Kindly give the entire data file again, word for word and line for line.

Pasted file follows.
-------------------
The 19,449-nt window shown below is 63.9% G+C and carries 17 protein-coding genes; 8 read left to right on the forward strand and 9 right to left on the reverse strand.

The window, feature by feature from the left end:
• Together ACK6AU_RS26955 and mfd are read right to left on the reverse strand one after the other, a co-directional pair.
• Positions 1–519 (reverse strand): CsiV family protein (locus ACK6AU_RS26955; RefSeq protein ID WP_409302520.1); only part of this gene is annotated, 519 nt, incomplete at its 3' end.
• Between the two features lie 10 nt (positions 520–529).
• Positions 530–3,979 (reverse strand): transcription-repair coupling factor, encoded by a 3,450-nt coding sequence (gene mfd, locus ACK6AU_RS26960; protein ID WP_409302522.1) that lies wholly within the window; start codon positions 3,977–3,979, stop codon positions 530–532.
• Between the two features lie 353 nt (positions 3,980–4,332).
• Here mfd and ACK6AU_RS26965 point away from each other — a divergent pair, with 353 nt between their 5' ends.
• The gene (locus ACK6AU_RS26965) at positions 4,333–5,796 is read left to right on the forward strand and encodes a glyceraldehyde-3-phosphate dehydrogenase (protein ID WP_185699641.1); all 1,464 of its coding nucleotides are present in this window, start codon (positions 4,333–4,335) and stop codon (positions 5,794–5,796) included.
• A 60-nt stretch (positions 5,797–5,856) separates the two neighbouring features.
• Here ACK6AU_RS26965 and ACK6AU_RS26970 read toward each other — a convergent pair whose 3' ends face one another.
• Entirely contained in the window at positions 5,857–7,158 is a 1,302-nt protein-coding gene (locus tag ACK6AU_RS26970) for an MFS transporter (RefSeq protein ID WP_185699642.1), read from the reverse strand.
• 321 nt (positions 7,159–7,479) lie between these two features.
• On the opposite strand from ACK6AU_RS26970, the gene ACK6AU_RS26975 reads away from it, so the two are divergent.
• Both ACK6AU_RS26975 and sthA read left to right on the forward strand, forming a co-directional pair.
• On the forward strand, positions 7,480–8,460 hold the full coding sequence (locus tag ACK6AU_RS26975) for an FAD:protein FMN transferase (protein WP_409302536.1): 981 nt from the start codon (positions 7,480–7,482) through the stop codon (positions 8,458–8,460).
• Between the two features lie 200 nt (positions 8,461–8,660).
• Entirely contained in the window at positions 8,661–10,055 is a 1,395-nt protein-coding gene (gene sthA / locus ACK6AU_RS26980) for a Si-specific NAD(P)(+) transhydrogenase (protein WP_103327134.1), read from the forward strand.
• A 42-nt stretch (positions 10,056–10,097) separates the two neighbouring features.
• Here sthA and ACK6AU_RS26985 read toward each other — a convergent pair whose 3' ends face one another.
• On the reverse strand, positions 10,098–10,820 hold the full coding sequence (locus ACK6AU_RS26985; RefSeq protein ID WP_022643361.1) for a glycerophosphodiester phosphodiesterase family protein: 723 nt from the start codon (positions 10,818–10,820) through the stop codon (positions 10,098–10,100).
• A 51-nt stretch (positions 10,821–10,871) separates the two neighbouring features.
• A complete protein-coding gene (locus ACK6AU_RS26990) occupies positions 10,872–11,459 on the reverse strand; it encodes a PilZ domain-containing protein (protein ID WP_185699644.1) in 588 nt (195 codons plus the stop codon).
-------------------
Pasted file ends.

The 19,449-nt window shown below is 63.9% G+C and carries 17 protein-coding genes; 8 read left to right on the forward strand and 9 right to left on the reverse strand.

The window, feature by feature from the left end:
• Together ACK6AU_RS26955 and mfd are read right to left on the reverse strand one after the other, a co-directional pair.
• Positions 1–519 (reverse strand): CsiV family protein (locus ACK6AU_RS26955; RefSeq protein ID WP_409302520.1); only part of this gene is annotated, 519 nt, incomplete at its 3' end.
• Between the two features lie 10 nt (positions 520–529).
• Positions 530–3,979 (reverse strand): transcription-repair coupling factor, encoded by a 3,450-nt coding sequence (gene mfd, locus ACK6AU_RS26960; protein ID WP_409302522.1) that lies wholly within the window; start codon positions 3,977–3,979, stop codon positions 530–532.
• Between the two features lie 353 nt (positions 3,980–4,332).
• Here mfd and ACK6AU_RS26965 point away from each other — a divergent pair, with 353 nt between their 5' ends.
• The gene (locus ACK6AU_RS26965) at positions 4,333–5,796 is read left to right on the forward strand and encodes a glyceraldehyde-3-phosphate dehydrogenase (protein ID WP_185699641.1); all 1,464 of its coding nucleotides are present in this window, start codon (positions 4,333–4,335) and stop codon (positions 5,794–5,796) included.
• A 60-nt stretch (positions 5,797–5,856) separates the two neighbouring features.
• Here ACK6AU_RS26965 and ACK6AU_RS26970 read toward each other — a convergent pair whose 3' ends face one another.
• Entirely contained in the window at positions 5,857–7,158 is a 1,302-nt protein-coding gene (locus tag ACK6AU_RS26970) for an MFS transporter (RefSeq protein ID WP_185699642.1), read from the reverse strand.
• 321 nt (positions 7,159–7,479) lie between these two features.
• On the opposite strand from ACK6AU_RS26970, the gene ACK6AU_RS26975 reads away from it, so the two are divergent.
• Both ACK6AU_RS26975 and sthA read left to right on the forward strand, forming a co-directional pair.
• On the forward strand, positions 7,480–8,460 hold the full coding sequence (locus tag ACK6AU_RS26975) for an FAD:protein FMN transferase (protein WP_409302536.1): 981 nt from the start codon (positions 7,480–7,482) through the stop codon (positions 8,458–8,460).
• Between the two features lie 200 nt (positions 8,461–8,660).
• Entirely contained in the window at positions 8,661–10,055 is a 1,395-nt protein-coding gene (gene sthA / locus ACK6AU_RS26980) for a Si-specific NAD(P)(+) transhydrogenase (protein WP_103327134.1), read from the forward strand.
• A 42-nt stretch (positions 10,056–10,097) separates the two neighbouring features.
• Here sthA and ACK6AU_RS26985 read toward each other — a convergent pair whose 3' ends face one another.
• On the reverse strand, positions 10,098–10,820 hold the full coding sequence (locus ACK6AU_RS26985; RefSeq protein ID WP_022643361.1) for a glycerophosphodiester phosphodiesterase family protein: 723 nt from the start codon (positions 10,818–10,820) through the stop codon (positions 10,098–10,100).
• A 51-nt stretch (positions 10,821–10,871) separates the two neighbouring features.
• A complete protein-coding gene (locus ACK6AU_RS26990) occupies positions 10,872–11,459 on the reverse strand; it encodes a PilZ domain-containing protein (protein ID WP_185699644.1) in 588 nt (195 codons plus the stop codon).